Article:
[…] Scot McKnight gets his very first cell phone, incredible as that may sound. Not that I know what I’m doing, but I will say this. When I was at the airport this weekend, when we landed, I pulled out my phone to see if anyone had called. It seemed the “chic” thing to do as everyone else was doing that: it dawned on me that I hadn’t given the number to anyone but my kids (and now my Dept colleagues) so it is quite unlikely that anyone was going to leave me a message. But, stunned for a moment to realize that everyone had messages but me, I gave it a long look as if I was checking a variety of calls. I came back to reality when Kris said, “Scot, no one is going to call you; no one even knows your number.”   [link] […]



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Terry

posted March 30, 2006 at 9:17 am


I had a cell phone for 3 years during grad school. I got rid of it shortly afterwards and haven’t regretted it since. We will probably have to get a cell in the near future for similar reasons – increased travel for both of us and teenaged children. I’ve only missed having a cell phone about 4 times in the past five years. A caveat: If I was a pastor, I would surely have one.
T



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rick

posted March 30, 2006 at 9:23 am


Scot,
whatever you do, don’t give-out your number. People abuse cell phones and think having one give them permission to interrput you at will. I got my first on about 12 years ago and I did not know my number.



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Greg Mc

posted March 30, 2006 at 9:45 am


Ahhh but I miss the the backpack that it came with, and cranking the handle was so much fun.



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Ben Finger

posted March 30, 2006 at 9:51 am


Ha! I just got rid of my cellphone. It so nice for people not to be able to get in touch with you. (Though in truth I have a secret pre-pay cellphone I keep charged up for sheer emergencies).



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Joe Kennedy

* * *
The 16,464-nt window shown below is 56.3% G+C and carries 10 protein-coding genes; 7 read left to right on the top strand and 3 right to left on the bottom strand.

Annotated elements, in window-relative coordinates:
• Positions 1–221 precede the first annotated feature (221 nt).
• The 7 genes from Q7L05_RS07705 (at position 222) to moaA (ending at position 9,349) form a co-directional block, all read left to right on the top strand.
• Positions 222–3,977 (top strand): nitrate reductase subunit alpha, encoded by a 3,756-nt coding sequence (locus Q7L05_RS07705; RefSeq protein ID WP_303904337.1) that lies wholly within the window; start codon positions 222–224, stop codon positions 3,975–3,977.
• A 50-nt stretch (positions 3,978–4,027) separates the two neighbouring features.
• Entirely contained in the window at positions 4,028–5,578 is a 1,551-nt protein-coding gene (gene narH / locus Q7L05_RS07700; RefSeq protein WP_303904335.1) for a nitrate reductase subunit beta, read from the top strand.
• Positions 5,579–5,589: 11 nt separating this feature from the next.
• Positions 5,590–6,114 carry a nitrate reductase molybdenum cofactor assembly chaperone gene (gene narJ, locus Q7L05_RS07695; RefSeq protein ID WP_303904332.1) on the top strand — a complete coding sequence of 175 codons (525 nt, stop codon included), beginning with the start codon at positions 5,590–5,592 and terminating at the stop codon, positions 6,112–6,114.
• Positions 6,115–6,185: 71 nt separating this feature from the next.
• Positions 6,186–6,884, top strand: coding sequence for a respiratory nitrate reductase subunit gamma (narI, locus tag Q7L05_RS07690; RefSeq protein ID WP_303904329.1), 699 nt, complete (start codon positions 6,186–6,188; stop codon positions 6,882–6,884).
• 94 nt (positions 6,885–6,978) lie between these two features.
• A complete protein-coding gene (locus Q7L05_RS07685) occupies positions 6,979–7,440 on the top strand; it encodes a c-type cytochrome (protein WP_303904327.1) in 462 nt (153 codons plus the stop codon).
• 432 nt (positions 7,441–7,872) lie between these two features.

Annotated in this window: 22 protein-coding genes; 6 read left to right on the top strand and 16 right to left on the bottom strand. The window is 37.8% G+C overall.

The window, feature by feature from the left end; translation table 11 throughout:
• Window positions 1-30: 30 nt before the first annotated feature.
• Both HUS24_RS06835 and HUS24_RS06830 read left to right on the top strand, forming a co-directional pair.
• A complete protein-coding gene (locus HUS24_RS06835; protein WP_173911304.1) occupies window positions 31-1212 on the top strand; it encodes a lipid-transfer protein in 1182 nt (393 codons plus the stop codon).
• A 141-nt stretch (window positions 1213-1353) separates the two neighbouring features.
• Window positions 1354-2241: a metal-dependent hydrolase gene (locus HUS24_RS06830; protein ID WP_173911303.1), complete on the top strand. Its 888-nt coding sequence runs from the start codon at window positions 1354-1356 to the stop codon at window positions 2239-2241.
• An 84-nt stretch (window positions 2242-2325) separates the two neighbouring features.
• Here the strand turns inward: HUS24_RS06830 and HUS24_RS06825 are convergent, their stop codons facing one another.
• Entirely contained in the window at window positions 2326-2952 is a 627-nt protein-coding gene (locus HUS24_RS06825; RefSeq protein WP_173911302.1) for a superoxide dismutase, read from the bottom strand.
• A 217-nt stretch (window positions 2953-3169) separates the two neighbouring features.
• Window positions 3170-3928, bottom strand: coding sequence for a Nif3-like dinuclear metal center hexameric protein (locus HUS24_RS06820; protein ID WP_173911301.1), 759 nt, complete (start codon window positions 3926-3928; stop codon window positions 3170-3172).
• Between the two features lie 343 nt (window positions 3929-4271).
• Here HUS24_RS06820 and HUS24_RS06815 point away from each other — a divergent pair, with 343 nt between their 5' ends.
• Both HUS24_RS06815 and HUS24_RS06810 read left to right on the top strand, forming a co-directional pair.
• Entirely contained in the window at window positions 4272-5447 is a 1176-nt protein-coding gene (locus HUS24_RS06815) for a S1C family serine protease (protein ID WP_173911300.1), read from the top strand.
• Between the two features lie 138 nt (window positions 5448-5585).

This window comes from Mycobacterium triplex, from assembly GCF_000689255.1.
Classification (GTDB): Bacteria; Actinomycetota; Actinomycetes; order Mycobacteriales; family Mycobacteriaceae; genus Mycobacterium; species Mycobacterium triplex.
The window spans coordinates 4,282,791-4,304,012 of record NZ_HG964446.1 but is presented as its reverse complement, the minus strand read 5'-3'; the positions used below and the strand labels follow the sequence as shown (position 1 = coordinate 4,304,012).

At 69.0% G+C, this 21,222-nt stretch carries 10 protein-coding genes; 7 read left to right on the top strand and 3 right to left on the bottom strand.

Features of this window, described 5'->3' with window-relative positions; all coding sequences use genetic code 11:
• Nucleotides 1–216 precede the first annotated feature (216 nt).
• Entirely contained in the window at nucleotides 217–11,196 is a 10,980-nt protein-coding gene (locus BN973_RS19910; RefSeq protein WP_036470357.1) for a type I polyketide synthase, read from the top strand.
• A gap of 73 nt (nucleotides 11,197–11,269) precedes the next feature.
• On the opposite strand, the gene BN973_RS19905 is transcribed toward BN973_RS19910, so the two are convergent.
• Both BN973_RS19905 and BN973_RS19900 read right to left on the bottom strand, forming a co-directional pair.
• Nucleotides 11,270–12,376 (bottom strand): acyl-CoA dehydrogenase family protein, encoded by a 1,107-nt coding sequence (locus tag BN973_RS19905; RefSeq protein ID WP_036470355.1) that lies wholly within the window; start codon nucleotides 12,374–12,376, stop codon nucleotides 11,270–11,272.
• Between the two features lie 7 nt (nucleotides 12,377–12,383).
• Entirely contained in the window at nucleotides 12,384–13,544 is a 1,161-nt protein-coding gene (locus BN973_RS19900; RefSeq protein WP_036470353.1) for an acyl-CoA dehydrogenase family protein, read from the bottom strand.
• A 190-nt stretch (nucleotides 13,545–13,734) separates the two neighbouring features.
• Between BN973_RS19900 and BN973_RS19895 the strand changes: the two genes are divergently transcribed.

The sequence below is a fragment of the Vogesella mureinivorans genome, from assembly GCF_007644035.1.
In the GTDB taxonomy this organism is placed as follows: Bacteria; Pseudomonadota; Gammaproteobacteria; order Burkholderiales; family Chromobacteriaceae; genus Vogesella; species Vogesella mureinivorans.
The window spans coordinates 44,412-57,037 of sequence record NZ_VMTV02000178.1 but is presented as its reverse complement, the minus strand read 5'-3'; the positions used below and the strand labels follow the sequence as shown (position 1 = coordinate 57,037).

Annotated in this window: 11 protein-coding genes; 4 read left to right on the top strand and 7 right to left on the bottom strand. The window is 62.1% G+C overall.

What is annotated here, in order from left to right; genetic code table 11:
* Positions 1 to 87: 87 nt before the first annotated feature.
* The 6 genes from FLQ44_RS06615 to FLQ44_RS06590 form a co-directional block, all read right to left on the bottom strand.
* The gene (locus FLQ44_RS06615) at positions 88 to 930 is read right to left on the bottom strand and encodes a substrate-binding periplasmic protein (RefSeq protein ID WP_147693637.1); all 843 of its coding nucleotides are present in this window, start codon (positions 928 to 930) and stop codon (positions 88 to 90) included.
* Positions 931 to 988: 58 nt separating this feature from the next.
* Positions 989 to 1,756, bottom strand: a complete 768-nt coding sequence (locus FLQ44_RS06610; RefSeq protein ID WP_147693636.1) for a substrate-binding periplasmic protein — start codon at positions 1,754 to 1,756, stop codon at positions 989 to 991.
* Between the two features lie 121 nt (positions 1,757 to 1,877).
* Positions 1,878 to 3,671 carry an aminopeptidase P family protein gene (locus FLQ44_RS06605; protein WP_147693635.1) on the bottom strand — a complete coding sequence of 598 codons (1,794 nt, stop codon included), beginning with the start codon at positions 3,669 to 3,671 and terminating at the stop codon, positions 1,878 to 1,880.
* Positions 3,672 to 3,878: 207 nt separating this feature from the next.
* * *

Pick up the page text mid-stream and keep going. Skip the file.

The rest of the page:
posted March 30, 2006 at 12:47 pm


When I was in undergrad I would put mine on silent and then call people who were in the same class randomly just to make theirs go off. Yes, I know it’s distracting for the professor and the class, but the other guy always had his on silent the next day. And it was fun to see him get embarrassed.



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Jpb

posted March 30, 2006 at 1:55 pm


Glad to see you found (or will find) a balance. Cell phones can be the most annoying things in the world, or the biggest blessing at the right time. I got my first one at 16 (7 years ago), mostly because I lived in Alaska and my parents wanted me to be able to call if I slid off the road and got stuck in a ditch while it was -20 out.
I agree – be careful who you give your number to. I think you’ll enjoy it.



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dcypl

posted March 30, 2006 at 2:25 pm


I’ve had mobile phones for about 12 years, with my latest job, I didn’t get one, instead opted for a phone plan that allowed me and my wife to call each other free for 300 minutes a month, and call fixed line phones in Oz for 20c for the first ten minutes.
This allows me to call my wife randomly as required, and to call landlines for really cheap, rather than cell phones, to make sure I’m not using it to stay hyper-connected.
The upside is that only the admin staff at work know my phone number, not clients, so if there’s something really important, they’ll text msg me!



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Dana Ames

posted March 30, 2006 at 2:57 pm